Monday, October 19, 2015

Do Androids Dream of Electric Sheep?

A huge chunk of Philip K. Dick's back catalog is available from the library as ebooks, and as an upstanding member of the scifi-consuming population, I would be remiss in my duties if I did not recognize when one of PKD's plots or fictional worlds or throwaway idea flavoring was recycled by the parsimonious referential imaginations of today. Thus do I undertake to report on Do Androids Dream of Electric Sheep?, which sad dystopic future of course formed the basis of Blade Runner. Like the movie, the book is dark, depressive, and gritty, although often leavened by spurts of comic relief which did not make the translation to film.

The plot focuses on bounty hunter Rick Deckard (likely a human), who uses a test of empathy (and a laser pistol) to filter his quarry from the humans left on Earth after a mass exodus to Mars. The humans left behind are mostly too damaged to merit inclusion in the exodus, and have been left on a radioactive-fallout-covered Earth to live as best they can. This includes the reportedly-mentally-deficient J. R. Isidore, who despite his categorization swings wildly between high and low levels of diction when narrating.

The usual Dickian mistrust of the world is pervasive; as Roger Zelazny writes in the introduction, "The worlds through which Philip K. Dick's characters move are subject to cancellation or revision without notice." Legally "deficient" Isidore pines, "If I hadn't failed that IQ test I wouldn't be reduced to this ignominious task with its attendant emotional by-products." (p.60) which offers a pretty good example of the sort of reader double-take that this book induces throughout. For several chapters around the middle of the book there are authorial hints dropped everywhere, the reader can't help but trip on them, suggesting that Deckard himself is an android, but later most of these hints are revoked. He finds a fellow bounty hunter who it seems certain is an android, but turns out to be human; he fails to empathize with some things, but later empathizes with others, so it's all okay.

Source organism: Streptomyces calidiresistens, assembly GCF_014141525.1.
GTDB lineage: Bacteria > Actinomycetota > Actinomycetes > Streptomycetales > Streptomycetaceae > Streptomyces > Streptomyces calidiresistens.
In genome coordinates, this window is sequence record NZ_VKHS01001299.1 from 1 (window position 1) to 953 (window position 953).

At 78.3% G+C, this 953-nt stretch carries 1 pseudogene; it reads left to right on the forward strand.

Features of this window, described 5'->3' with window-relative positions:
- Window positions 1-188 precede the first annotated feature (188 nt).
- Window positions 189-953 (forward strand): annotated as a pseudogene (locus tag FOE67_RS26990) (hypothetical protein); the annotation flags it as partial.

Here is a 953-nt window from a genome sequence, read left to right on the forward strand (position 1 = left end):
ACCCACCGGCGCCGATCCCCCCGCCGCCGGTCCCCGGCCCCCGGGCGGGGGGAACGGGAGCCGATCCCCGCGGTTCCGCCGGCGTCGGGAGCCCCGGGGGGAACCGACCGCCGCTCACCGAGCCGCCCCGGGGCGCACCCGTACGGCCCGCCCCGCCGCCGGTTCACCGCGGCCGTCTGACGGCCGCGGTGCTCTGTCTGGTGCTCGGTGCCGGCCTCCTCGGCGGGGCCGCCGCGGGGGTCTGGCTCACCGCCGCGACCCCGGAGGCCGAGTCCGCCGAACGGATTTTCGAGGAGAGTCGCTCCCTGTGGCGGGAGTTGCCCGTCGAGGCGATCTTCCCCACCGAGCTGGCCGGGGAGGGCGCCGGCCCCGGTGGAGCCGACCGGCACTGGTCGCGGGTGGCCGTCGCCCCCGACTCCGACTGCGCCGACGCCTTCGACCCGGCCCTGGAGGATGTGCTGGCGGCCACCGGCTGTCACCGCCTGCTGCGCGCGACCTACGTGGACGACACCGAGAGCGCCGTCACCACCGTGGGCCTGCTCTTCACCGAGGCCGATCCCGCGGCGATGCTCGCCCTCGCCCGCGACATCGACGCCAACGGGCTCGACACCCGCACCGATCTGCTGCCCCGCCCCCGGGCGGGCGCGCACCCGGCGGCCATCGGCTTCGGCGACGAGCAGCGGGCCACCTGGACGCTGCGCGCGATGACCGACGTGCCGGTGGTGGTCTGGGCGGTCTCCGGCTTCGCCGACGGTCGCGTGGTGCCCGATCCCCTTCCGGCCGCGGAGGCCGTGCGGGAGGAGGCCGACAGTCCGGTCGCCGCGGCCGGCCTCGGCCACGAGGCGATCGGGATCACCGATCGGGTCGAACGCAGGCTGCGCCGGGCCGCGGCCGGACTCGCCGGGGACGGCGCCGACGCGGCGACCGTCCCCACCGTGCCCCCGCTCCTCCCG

A main focus of the book, and of the characters inhabiting the book's supremely editable world, is whether androids --- fully biological in construction --- can empathize, and how much, and what sorts of empathy are required to validate someone as a full person. Personhood is a focus, as it gives protection against the imminent threat of bounty hunting, but also it gives a larger protection in the book's strange and mostly-unexplained alien (?) religion of Mercerism, by which humans (and only humans, not androids!) can empathically fuse with all other religious participants, thereby escaping the bleak radioactive present reality. (Nevermind that they escape to a different bleak reality.) The takeaway message seems to be thus:

  1. Empathy makes personhood. (Anything passing the Turing test should receive the rights of a full human.)
  2. Opera does not protect against murder.
  3. Owls and spiders are valuable and underappreciated.

This post's theme word is ailuromancy, a form of magic especially focused on/with cats. (Brought to you by Mieville's Kraken, p. 400.) The electric veterinarians were not experts in ailuromancy, and so relied on their insurance policy to cover the dead (real) cat.

No comments: